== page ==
"The pink salmon stock in the Broughton Archipelago on northern Vancouver Island is collapsing, and it must be due to a sea lice infestation last summer."

Fisheries and Oceans Canada is the organization best equipped to judge the status of fish returns. It considers this report a theory that is not backed up by complete data. Fisheries and Oceans is still compiling accurate numbers about how many pink salmon have returned this year, including in the Broughton Archipelago. Where they have data for other species, Fisheries and Oceans reports returns are good and above predictions - including in areas where there are salmon farms.

Last year, higher levels of sea lice were reported on pink salmon juveniles in the Broughton Archipelago. Fisheries and Oceans investigated at that time and concluded that there was no correlation to salmon farms and that juvenile pink salmon were in good condition.

It is speculation at best that there are low numbers in the run this year. If it is determined there is a reduced run, there are a number of possible causes, all of which will be investigated. Therefore, it would be irresponsible to assume at this time that there is any correlation of pink salmon returns to sea lice.

"Farms deposit raw sewage on the ocean floor."

For the most part, fish farm waste is no different than the waste from a school of wild fish.

Concentrations can be higher and in some cases can result in waste build-up on the ocean floor if the farm is not properly managed or properly sited, but the new waste regulations ensure the production of waste does not exceed the site's ability to assimilate it. A large scientific database shows the conditions on the sea bottom at many farm sites are only moderately affected, and almost all sites recover to their original state within 18 months.

"Farmed salmon, because of the way they are reared and the antibiotics they are fed, are unhealthy to consume."

Only limited amounts of antibiotics are used, and always under the supervision of a veterinarian. The quantity of antibiotics is declining because of good fish health practices. Most antibiotic treatments are done in salmon's early life to address bacterial infections, long before the fish are harvested. The fish are processed in modern, clean processing plants inspected by the Canadian Food Inspection Agency.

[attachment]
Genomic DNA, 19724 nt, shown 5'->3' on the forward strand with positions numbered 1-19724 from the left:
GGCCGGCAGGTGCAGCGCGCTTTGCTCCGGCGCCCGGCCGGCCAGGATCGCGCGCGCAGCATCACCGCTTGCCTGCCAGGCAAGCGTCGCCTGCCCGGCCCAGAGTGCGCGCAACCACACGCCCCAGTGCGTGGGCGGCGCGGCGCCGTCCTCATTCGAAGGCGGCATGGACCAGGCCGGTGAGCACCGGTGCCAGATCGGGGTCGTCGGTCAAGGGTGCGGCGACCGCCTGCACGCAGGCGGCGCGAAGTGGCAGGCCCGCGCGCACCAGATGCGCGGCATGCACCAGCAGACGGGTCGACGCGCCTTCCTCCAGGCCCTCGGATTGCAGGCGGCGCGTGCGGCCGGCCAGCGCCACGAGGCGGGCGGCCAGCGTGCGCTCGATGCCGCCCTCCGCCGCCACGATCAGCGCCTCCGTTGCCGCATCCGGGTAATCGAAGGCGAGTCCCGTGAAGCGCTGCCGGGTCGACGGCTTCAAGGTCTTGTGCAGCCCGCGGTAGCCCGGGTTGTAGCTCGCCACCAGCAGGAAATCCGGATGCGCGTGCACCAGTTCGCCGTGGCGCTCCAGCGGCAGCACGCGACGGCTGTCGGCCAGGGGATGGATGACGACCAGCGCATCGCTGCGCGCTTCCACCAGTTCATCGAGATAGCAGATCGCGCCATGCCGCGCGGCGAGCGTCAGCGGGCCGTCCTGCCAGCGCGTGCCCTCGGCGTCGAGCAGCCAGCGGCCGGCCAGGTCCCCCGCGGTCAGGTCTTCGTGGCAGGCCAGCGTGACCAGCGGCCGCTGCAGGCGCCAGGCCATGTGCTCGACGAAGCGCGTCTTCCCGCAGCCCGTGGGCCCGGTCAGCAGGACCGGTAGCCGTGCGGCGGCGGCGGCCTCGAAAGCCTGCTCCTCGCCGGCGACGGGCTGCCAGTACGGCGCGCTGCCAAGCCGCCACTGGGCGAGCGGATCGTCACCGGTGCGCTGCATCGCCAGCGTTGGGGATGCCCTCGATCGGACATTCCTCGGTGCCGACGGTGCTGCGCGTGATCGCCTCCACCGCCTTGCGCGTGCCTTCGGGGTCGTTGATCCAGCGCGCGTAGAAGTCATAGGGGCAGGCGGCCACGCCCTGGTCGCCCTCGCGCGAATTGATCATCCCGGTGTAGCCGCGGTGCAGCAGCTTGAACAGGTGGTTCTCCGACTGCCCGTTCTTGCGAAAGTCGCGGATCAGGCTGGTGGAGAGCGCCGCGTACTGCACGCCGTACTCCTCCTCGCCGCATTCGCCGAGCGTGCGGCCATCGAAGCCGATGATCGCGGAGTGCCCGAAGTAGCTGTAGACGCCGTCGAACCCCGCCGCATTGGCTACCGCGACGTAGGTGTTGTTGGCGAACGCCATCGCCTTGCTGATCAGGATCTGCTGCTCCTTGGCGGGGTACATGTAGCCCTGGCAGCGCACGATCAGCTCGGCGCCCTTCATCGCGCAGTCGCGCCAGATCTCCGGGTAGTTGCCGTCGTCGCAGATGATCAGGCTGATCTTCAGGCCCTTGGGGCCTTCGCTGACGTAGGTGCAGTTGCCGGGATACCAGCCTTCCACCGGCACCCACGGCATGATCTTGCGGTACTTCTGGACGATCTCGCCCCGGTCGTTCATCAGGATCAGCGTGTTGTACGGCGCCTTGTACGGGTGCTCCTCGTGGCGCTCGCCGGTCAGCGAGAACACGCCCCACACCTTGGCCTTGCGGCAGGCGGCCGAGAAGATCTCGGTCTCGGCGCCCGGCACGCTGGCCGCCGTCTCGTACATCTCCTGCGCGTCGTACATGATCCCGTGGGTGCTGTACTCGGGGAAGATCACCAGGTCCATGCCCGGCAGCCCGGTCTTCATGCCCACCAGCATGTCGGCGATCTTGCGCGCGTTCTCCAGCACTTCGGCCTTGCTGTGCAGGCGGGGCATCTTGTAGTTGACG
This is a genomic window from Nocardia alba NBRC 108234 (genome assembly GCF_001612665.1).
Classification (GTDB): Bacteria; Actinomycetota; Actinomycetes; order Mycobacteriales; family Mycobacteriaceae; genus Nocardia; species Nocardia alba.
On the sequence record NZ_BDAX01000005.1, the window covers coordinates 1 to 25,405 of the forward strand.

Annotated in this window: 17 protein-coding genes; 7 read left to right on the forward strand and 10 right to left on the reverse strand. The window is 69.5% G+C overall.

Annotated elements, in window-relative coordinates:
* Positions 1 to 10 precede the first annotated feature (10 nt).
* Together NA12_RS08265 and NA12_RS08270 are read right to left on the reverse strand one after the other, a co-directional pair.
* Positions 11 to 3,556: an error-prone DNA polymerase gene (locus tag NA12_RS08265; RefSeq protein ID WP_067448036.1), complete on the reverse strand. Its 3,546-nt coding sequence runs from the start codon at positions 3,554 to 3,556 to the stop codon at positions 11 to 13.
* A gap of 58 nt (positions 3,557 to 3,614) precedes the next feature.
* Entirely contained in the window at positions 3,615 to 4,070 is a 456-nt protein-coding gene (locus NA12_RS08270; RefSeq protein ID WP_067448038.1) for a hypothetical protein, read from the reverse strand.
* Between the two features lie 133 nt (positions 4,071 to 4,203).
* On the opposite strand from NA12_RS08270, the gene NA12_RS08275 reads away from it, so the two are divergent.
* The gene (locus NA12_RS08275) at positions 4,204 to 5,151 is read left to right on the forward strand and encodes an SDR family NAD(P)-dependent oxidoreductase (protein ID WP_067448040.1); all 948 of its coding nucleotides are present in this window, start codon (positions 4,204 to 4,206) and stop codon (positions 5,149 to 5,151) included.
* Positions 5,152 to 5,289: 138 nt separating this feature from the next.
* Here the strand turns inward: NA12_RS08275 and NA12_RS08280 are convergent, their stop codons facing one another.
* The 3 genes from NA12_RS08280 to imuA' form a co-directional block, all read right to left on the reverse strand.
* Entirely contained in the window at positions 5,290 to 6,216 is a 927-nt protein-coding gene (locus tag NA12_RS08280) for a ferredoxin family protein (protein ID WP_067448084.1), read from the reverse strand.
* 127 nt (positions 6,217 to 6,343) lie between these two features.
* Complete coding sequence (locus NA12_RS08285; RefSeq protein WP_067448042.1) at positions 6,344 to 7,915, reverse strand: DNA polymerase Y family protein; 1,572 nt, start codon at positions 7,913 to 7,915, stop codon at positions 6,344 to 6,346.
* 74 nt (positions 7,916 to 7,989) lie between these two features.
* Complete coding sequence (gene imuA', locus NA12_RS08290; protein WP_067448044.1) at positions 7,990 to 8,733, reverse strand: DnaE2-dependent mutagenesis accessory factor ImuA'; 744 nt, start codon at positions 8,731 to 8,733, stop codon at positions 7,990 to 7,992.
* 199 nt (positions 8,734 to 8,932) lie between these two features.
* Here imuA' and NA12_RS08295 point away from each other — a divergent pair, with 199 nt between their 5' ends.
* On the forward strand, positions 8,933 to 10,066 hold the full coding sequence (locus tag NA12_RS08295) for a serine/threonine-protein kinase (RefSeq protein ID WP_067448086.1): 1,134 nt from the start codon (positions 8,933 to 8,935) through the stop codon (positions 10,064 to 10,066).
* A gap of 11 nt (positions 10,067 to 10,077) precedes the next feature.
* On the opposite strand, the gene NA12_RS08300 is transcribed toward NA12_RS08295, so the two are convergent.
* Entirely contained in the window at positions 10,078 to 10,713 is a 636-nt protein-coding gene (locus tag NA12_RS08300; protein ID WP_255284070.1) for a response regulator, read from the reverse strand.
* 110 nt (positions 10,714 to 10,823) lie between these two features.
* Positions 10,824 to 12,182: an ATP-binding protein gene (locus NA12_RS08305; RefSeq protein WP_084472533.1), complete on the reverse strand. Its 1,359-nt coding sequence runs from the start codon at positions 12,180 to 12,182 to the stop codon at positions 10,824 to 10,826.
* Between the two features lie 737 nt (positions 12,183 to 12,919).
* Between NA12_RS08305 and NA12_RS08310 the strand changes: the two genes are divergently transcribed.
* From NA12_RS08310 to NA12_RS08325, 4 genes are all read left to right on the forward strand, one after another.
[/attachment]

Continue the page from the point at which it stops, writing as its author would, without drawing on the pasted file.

Salmon aquaculture is a safe and environmentally responsible industry, with tremendous economic potential for coastal British Columbia. Independent studies suggest controlled expansion could generate over $1 billion in economic activity over the next 10 years. B.C.'s fish farmers cannot afford to produce a substandard product. It is in their own financial interest to make sure they raise healthy fish in a healthy environment.

British Columbia has the most comprehensive regulatory framework for salmon aquaculture in the world. The best available science clearly states the industry is sustainable, and on that scientific basis we have moved to allow expansion of the industry. With that expansion there will be continued close monitoring of the industry. Preservation of the environment and wild fish stock will never be sacrificed.

Fish Farming and Environment Summit Offers

WEST VANCOUVER, BC, Sept. 19 /CNW/ - With the news that the provincial government has lifted the seven year moratorium on finfish farming, it may seem a little late to ask the question: Is there a place for aquaculture in BC? But the BC Aboriginal Fisheries Commission believes a public dialogue with all the players present is urgent - now more than ever.

"The government acted prematurely in lifting the moratorium, considering that the public dialogue around finfish farming has not happened in this province," Arnie Narcisse, Chairman of the BCAFC said when he heard the moratorium was lifted, "but we have to get on with the job of improving this industry with or without a moratorium in place."